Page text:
Thursday, January 23, 2014

Somewhere Between Mild Discomfort and Abject Terror*

- a post by Jeanna Mason Stay
Somewhere between mild discomfort and abject terror. That is where I spend about an hour of my day every Thursday, driving to and from some classes my daughter takes. I have a fairly major driving phobia that causes ridiculous amounts of stress when I go out driving.

About a month ago it was pouring rain—that nice drenching kind that sluices off the cars in front of you and kicks up as mist around you, reducing visibility to bog level. It was not my most pleasant half hour. When we got safely to the school and my fingers finally unclenched from the steering wheel, I felt this strange sense of victory in what I had just done. For plenty of people, this type of commute is nothing more than a casual annoyance, but my heart was racing and I could feel the adrenaline pulsing through me (and I’m just not really a big fan of adrenaline). Yet I had not pulled off to the side of the road and burst into tears like I wanted to (partially because I would have eventually had to get back on the road anyway).

The more that I drive—and frankly, I avoid it a lot—the easier it gets. It’s desensitization therapy: repeated exposure to the thing that terrifies you. I have always known it would work, if I would just be willing to do it. But it’s just so hard (whine whine whine). Still, at least every Thursday, I take to those dreadful Maryland freeways and do what needs doing.**

Now are you ready for the metaphor? Writing, of course! When I think about my writing—particularly when I get to the hard parts—I sometimes get feeling this way, somewhere between discomfort and terror. Granted, writing doesn’t involve large machinery moving at high speeds that can theoretically squash you flat (if it does, here’s a hint: you’re doing it wrong). But for me there is the fear of being really bad at it, failing spectacularly, and so on. Which can keep me from doing it at all.

I’ve learned that for me, one of the secrets to driving is to not think about it too much. Just do it, but don’t imagine anything about it—just take it as it comes. I am a highly cautious driver, which is owing to the terror, but I have decided to look at this as a strength. I notice the cars around me; I pay more attention. I am aware, and it can sometimes make for better driving.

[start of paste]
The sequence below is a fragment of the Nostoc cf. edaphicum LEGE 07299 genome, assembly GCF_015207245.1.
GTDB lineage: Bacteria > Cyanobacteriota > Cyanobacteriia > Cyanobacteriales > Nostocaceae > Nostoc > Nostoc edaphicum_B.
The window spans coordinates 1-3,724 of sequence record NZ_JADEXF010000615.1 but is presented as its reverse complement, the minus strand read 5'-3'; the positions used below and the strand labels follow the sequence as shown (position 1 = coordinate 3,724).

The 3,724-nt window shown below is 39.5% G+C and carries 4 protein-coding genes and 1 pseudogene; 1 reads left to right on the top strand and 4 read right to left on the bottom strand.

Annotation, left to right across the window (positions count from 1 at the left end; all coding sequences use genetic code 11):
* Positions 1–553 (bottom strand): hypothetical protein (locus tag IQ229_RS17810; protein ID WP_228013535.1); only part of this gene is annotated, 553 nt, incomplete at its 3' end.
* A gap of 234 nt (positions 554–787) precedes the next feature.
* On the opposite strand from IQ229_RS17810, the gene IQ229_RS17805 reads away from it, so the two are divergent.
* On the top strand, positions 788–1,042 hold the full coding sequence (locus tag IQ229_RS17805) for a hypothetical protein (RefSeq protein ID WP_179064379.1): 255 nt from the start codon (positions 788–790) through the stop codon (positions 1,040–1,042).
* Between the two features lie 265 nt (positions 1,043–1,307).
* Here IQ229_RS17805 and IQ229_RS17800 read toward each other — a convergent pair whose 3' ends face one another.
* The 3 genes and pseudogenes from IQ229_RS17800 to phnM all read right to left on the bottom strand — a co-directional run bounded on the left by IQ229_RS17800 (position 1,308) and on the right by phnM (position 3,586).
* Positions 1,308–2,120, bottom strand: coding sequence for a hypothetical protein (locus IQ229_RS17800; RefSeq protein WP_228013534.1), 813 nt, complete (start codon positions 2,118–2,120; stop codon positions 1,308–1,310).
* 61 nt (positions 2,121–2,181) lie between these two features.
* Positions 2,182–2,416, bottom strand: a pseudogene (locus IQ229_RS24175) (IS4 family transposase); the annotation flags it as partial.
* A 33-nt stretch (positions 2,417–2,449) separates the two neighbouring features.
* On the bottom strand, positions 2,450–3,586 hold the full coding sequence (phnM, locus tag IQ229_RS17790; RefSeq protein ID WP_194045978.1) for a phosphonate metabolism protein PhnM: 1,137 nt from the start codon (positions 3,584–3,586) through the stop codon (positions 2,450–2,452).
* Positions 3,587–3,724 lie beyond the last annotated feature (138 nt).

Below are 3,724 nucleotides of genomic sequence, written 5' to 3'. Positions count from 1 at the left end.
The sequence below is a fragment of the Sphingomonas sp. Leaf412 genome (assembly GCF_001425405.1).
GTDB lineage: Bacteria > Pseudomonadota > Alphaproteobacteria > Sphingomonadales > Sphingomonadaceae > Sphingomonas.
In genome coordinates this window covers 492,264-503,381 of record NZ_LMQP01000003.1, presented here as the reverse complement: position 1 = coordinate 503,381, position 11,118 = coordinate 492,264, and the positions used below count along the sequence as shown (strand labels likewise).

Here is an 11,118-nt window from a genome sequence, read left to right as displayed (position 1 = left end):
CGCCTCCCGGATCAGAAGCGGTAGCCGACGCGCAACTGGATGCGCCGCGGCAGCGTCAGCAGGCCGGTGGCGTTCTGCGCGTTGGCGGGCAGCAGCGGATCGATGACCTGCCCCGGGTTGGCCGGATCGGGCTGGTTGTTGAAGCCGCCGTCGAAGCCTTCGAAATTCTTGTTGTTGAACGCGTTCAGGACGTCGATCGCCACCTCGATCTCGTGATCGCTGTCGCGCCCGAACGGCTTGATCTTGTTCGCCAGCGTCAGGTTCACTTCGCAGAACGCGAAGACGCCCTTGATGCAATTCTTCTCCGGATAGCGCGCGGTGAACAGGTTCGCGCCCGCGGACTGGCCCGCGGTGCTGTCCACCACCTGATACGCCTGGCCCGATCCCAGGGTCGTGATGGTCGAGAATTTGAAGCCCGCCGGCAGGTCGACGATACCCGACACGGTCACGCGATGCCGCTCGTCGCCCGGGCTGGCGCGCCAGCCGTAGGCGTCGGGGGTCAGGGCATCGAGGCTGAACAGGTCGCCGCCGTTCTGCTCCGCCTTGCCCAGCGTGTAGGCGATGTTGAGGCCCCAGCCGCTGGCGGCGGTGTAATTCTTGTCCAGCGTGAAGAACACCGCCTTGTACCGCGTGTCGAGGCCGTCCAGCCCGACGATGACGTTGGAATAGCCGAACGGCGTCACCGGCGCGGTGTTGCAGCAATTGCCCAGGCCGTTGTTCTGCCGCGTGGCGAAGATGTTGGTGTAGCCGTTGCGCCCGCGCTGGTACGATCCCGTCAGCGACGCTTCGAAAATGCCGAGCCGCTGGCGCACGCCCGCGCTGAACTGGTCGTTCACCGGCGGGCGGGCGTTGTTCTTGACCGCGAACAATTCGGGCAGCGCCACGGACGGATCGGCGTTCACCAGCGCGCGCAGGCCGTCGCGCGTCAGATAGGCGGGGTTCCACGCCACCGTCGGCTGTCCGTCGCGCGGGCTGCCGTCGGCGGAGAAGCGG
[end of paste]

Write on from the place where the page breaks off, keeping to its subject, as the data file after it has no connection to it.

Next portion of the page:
So when it comes to writing, I think sometimes the secret is not to overthink it. And you have to become desensitized to the terror and just write through it—which is, I think, one of the reasons for that constant advice to “write every day.” You get used to discomfort and you learn that you can work through it. It might even make you a better writer.***

*It will probably not at all interest you to know that the copyeditor in me really struggled with whether or not to capitalize the word “between.” Chicago, MLA, and APA were all fighting in my brain.
**As a side note, I think the designers of the Maryland freeway system must have been some sort of minor super-villains (ignore the contradiction inherent in that statement). They clearly knew that I would be moving here in the future (precognition) and decided to create freeways that would strike fear into my heart (evil planning). Because yes, the world does revolve around me. 
***Also note that I am terrible at taking my own advice. I do not write every day, even though I keep meaning to. Sigh.


  1. This post is delightful. I'm sorry for the terror you feel but I'm delighted it caused such a hilarious and insightful post! Drive safely. :)

  2. Jeanna, your posts always make me smile. I love your sense of humor, and your honesty is wonderful. My WIP gets “monster under the bed syndrome” and I get too scared of it to write! I think we all have lots of things like that- it’s why procrastination is so popular!



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